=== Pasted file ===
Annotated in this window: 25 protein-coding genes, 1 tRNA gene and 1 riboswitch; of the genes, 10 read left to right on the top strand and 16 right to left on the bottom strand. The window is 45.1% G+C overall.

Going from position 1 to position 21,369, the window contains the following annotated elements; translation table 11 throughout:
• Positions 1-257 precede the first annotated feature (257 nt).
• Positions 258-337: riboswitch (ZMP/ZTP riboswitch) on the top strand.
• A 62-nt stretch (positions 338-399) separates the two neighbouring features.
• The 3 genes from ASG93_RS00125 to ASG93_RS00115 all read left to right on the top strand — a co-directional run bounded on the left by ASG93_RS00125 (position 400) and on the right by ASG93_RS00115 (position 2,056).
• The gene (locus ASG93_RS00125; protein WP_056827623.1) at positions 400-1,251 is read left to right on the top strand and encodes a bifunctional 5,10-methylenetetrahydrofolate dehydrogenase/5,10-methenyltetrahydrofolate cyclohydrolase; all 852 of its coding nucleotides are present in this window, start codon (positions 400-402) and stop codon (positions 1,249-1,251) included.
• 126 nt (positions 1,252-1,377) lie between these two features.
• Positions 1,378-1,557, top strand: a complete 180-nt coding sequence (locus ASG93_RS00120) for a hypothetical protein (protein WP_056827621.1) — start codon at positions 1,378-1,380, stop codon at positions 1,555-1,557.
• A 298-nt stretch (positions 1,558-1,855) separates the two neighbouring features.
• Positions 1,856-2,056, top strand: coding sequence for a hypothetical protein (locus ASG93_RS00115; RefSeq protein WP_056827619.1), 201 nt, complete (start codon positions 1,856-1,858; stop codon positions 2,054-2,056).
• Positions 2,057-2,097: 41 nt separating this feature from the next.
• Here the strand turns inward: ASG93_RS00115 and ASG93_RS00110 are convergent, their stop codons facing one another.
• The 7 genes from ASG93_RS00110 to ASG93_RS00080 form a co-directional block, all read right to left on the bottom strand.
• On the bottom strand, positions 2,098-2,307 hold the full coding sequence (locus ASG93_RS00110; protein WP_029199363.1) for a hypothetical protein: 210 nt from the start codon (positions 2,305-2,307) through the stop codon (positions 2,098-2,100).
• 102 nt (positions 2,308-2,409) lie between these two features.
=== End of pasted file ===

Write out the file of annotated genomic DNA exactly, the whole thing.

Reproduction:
Annotated in this window: 25 protein-coding genes, 1 tRNA gene and 1 riboswitch; of the genes, 10 read left to right on the top strand and 16 right to left on the bottom strand. The window is 45.1% G+C overall.

Going from position 1 to position 21,369, the window contains the following annotated elements; translation table 11 throughout:
• Positions 1-257 precede the first annotated feature (257 nt).
• Positions 258-337: riboswitch (ZMP/ZTP riboswitch) on the top strand.
• A 62-nt stretch (positions 338-399) separates the two neighbouring features.
• The 3 genes from ASG93_RS00125 to ASG93_RS00115 all read left to right on the top strand — a co-directional run bounded on the left by ASG93_RS00125 (position 400) and on the right by ASG93_RS00115 (position 2,056).
• The gene (locus ASG93_RS00125; protein WP_056827623.1) at positions 400-1,251 is read left to right on the top strand and encodes a bifunctional 5,10-methylenetetrahydrofolate dehydrogenase/5,10-methenyltetrahydrofolate cyclohydrolase; all 852 of its coding nucleotides are present in this window, start codon (positions 400-402) and stop codon (positions 1,249-1,251) included.
• 126 nt (positions 1,252-1,377) lie between these two features.
• Positions 1,378-1,557, top strand: a complete 180-nt coding sequence (locus ASG93_RS00120) for a hypothetical protein (protein WP_056827621.1) — start codon at positions 1,378-1,380, stop codon at positions 1,555-1,557.
• A 298-nt stretch (positions 1,558-1,855) separates the two neighbouring features.
• Positions 1,856-2,056, top strand: coding sequence for a hypothetical protein (locus ASG93_RS00115; RefSeq protein WP_056827619.1), 201 nt, complete (start codon positions 1,856-1,858; stop codon positions 2,054-2,056).
• Positions 2,057-2,097: 41 nt separating this feature from the next.
• Here the strand turns inward: ASG93_RS00115 and ASG93_RS00110 are convergent, their stop codons facing one another.
• The 7 genes from ASG93_RS00110 to ASG93_RS00080 form a co-directional block, all read right to left on the bottom strand.
• On the bottom strand, positions 2,098-2,307 hold the full coding sequence (locus ASG93_RS00110; protein WP_029199363.1) for a hypothetical protein: 210 nt from the start codon (positions 2,305-2,307) through the stop codon (positions 2,098-2,100).
• 102 nt (positions 2,308-2,409) lie between these two features.